Have you ever been with someone as they passed away? Or have you cared for a dying friend or relative? If you have ever had that experience, you know how important and interesting someone’s final words might be. Words at the Threshold: What We Say As We’re Nearing Death was a profoundly moving experience for me.

Lisa Smartt was a student of forensic psychiatrist Raymond Moody, Ph.D., whose book Life After Life on near-death experiences (NDEs) was a bestseller in 1975. Inspired to study with him, Smartt began her own research, called The Final Words Project, collecting information from those who care for those who are gravely ill. Accounts come from hospice care workers, relatives and friends, and health care workers. Smartt collected submissions from them to form the basis for this book.

What struck me is that there are so many similarities in how people die. Smartt discusses many of them in this work. These may include hearing music that other people cannot hear; seeing people or groups of people that have passed away; and repeating words or phrases over and over again.

In many of the reports, witnesses describe the “sunset day”, a time when a gravely ill person seems to rebound. Sometimes, they are strong enough for a meal, even if they have not eaten recently, or lucid enough to describe the location of important paperwork or mementos. It can also be a time when a dying person asks for forgiveness.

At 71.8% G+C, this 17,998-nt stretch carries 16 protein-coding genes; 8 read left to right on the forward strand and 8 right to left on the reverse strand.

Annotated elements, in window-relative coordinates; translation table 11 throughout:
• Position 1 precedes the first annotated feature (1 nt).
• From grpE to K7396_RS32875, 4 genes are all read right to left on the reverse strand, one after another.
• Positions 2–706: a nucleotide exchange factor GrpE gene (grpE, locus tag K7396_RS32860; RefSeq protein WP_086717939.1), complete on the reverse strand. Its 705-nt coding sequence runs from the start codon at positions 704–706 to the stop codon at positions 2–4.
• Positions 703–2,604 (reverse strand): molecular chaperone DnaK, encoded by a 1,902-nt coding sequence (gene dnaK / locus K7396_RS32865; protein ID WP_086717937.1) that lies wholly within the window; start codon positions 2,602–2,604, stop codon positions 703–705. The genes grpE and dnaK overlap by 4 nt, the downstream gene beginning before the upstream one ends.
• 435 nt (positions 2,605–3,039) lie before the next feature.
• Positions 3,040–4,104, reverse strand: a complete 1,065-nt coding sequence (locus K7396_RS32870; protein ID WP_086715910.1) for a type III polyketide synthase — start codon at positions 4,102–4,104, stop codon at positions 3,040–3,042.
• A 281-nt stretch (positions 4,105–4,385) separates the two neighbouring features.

The sunset day story that had the most impact on me personally was one woman who was taking care of her dying father-in-law. He had always teased her about her weight “in good fun,” even though it bothered her.  On his sunset day, he sat up and asked his daughter-in-law to come over so he could whisper something in her ear. He said, “I never noticed how pretty you are. I’m so sorry I never noticed.”  

One of the most common NDE accounts is that of people coming to take the gravely ill person away with them. By and large these are relatives, friends, and even pets that have predeceased the patient. The patient acknowledges the visitation that is invisible to others in the room. In the vast majority of reports, patients find peace through these experiences.

As a former linguist, I was very interested in the subject from an academic perspective. But as a minister, death is a topic that often comes up in our communities, and I was glad to have a truly unique perspective on the death experience.  I feel like I’m better prepared for the situation now.

One of the most amazing parts of this book for me was the knowledge that there are many similarities in how many people express themselves in their final moments.  For me, Words at the Threshold: What We Say As We’re Nearing Death provided me peace and consolation.

~review by John Marani

Author: Lisa Smartt
New World Library, 2017
pp. 179, $15.95